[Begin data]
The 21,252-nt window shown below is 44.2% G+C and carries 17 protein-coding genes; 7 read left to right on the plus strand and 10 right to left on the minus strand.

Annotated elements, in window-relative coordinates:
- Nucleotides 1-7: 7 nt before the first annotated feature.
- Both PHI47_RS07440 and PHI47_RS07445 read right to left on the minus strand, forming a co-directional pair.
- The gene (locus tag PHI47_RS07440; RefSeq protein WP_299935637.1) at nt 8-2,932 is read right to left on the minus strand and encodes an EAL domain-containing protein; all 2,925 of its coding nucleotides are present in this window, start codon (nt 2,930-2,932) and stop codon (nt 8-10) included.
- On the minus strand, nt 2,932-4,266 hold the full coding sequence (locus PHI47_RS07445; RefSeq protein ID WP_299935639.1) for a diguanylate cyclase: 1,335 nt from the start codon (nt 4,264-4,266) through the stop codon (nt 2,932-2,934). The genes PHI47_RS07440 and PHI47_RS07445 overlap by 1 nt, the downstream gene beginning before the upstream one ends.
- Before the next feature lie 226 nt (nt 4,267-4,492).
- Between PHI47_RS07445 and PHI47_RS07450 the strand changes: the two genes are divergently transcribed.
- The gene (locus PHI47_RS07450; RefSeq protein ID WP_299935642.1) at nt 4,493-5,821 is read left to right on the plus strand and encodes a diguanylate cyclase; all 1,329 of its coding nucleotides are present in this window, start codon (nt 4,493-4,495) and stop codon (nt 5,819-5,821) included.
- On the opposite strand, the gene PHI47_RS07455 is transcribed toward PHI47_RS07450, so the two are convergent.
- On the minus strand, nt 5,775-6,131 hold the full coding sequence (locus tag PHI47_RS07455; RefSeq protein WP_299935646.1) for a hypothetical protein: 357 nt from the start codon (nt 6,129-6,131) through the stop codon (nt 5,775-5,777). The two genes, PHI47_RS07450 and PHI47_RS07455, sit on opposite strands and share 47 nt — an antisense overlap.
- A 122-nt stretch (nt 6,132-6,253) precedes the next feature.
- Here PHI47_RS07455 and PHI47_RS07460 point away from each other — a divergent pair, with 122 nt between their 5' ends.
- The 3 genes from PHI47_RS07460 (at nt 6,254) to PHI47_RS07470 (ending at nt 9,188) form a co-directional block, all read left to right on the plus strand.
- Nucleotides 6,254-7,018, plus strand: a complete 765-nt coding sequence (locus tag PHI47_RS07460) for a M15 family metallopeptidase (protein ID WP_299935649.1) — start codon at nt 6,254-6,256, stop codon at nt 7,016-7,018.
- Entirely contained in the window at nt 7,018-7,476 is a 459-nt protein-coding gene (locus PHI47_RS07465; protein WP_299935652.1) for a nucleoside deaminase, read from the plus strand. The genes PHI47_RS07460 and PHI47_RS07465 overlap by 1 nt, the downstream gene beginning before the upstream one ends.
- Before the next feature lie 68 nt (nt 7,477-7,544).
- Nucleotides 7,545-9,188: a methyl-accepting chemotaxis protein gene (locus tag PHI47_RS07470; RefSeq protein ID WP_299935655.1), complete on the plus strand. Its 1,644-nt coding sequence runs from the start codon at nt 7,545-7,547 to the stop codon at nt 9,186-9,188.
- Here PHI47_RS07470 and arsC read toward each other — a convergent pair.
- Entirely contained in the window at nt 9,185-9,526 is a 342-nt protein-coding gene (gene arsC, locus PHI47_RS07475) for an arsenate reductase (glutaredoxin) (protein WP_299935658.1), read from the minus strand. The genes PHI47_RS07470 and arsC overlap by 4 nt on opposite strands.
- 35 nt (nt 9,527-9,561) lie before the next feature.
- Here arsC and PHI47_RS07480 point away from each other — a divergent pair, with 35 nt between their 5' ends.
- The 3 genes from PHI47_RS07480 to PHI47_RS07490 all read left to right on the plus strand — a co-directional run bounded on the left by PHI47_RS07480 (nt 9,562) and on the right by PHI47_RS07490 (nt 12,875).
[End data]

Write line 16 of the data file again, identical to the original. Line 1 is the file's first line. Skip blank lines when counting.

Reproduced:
- Entirely contained in the window at nt 7,018-7,476 is a 459-nt protein-coding gene (locus PHI47_RS07465; protein WP_299935652.1) for a nucleoside deaminase, read from the plus strand. The genes PHI47_RS07460 and PHI47_RS07465 overlap by 1 nt, the downstream gene beginning before the upstream one ends.